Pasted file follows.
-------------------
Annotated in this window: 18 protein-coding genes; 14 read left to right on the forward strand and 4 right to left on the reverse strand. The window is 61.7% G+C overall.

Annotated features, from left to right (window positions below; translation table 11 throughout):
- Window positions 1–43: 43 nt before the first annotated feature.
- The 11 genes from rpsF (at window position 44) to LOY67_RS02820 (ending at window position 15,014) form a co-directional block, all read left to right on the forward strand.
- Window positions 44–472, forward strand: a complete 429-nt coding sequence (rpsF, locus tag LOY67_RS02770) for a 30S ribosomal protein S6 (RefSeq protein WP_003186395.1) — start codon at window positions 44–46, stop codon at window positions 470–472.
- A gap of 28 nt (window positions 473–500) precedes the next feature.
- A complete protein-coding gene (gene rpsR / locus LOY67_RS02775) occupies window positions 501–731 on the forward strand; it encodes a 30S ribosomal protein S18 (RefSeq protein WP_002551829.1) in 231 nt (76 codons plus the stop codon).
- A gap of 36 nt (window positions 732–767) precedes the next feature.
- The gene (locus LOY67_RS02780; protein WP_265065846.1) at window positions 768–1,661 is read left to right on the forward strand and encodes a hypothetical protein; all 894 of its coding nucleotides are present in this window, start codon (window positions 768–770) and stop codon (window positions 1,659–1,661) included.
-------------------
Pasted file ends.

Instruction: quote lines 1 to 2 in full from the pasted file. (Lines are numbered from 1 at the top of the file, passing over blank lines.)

Annotated in this window: 18 protein-coding genes; 14 read left to right on the forward strand and 4 right to left on the reverse strand. The window is 61.7% G+C overall.

Annotated features, from left to right (window positions below; translation table 11 throughout):